"I see this as yet another example of the energy industry holding the pen for the president," said Sharon Buccino, a senior lawyer at the Natural Resources Defense Council, which sued for the documents released last week by the Energy Department.

The council discovered the parallels in language between the trade association groups' proposals and the two executive orders.

Ms. Womack, the White House spokeswoman, said the energy report was the product of a balanced process that heard the voices of a wide array of experts.

"We obviously received a tremendous amount of input from a great variety of sources, corporations, environmental groups, trade groups, labor unions, individuals and members of Congress," she said. "And those suggestions were examined and if there was merit to them, they were discussed and sometimes components of them ended up in the energy plan."

Ms. Magnuson of the American Gas Association said, "I know that we provided this material to the Bush administration, but we also aggressively provided it to the Clinton administration, to Secretary Bill Richardson, to Vice President Gore."

The documents reflecting the trade association's recommendation were in the 11,000 documents released last week by the Energy Department, which was ordered by a federal judge to do so. For 11 months, the administration had refused to release thousands of pages of documents related to the formulation of its national energy plan. Lawsuits have been brought by several public interest groups that are trying to determine whether industry executives influenced the writing of the administration's energy plan.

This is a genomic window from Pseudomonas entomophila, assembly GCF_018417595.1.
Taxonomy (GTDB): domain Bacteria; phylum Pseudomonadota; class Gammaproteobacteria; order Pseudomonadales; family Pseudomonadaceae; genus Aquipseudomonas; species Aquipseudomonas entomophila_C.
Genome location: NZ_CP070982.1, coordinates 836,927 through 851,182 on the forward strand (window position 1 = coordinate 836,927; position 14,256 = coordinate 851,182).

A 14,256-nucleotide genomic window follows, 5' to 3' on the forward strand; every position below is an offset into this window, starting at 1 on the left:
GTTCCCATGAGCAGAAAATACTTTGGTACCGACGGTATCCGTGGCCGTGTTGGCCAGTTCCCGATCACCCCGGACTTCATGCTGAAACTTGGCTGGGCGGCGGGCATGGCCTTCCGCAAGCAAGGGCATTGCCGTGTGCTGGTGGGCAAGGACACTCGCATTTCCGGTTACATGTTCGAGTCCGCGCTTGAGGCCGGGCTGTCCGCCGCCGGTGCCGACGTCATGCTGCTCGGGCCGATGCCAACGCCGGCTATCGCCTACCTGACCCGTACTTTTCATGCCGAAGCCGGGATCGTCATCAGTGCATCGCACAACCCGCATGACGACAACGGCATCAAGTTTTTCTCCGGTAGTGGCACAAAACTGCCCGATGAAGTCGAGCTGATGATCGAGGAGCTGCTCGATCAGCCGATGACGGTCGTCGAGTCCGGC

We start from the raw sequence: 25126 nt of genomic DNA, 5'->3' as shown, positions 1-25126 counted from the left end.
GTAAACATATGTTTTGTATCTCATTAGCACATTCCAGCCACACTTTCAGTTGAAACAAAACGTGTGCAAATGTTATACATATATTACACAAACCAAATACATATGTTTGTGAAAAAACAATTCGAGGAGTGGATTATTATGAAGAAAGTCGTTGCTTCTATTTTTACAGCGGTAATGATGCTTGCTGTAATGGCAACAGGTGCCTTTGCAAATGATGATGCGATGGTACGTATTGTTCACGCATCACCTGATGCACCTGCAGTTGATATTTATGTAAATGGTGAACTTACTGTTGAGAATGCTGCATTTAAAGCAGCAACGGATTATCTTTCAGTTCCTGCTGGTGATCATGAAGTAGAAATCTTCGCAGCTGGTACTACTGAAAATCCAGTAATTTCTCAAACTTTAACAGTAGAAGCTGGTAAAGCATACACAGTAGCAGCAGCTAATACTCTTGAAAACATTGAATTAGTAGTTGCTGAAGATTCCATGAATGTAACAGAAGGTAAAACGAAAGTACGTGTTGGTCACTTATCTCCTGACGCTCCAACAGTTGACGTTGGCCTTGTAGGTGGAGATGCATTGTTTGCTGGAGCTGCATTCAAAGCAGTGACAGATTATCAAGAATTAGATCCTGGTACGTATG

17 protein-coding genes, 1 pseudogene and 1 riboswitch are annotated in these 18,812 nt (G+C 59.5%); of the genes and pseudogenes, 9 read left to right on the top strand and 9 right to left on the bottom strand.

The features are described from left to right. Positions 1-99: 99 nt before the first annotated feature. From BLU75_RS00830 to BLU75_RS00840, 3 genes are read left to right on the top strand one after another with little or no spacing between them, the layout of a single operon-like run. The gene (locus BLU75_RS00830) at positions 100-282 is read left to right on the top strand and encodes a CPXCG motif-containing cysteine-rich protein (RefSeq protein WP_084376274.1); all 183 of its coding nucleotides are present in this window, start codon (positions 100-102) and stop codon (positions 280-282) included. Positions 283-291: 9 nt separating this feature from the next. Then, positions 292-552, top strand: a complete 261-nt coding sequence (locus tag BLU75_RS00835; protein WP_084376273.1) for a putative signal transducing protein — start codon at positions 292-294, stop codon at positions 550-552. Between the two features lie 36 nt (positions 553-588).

The General Accounting Office, the investigative arm of Congress, has sued Vice President Dick Cheney to get lists of corporate executives who helped the administration formulate its energy policy.

Ms. Womack said there was an important distinction between the American Gas Association's recommendation and the president's executive order. The trade group had asked specifically for a provision involving the "regulation of exploration and production on federal lands (including federal waters and the Outer Continental Shelf)." Ms. Womack pointed out that the recommended provision was not used in the president's executive order.

"It's an important distinction," she said, arguing that not everything the gas association recommended was included in the executive order.

The American Gas Association submitted its proposed legislation on energy policy to the Energy Department on March 22, 2001.

Darrell Henry, the director of public affairs for the trade group, wrote a memorandum to Joseph Kelliher, who was then a Department of Energy policy adviser, that outlined the group's "energy policy principles." Part of its proposal was an interagency task force that would "streamline regulation."

Two weeks later, Mr. Henry sent an e-mail message to Andrew Lundquist, the executive director of the energy task force.

Then, on May 4, 2001, Energy Secretary Spencer Abraham met with three officials of the American Gas Association in his office, according to Mr. Abraham's calendar, which was included in documents released by the Energy Department last week.

Two weeks later, the White House's national energy policy was released. In Chapter 3, the task force recommended that the president issue an executive order that would establish an interagency task force "to ensure that federal agencies responsible for permitting energy-related facilities are coordinating their efforts."

The next day, Mr. Bush followed that recommendation, signing the executive order called "Actions To Expedite Energy-Related Projects."

-- (scumbago@el.pretzeldento), April 10, 2002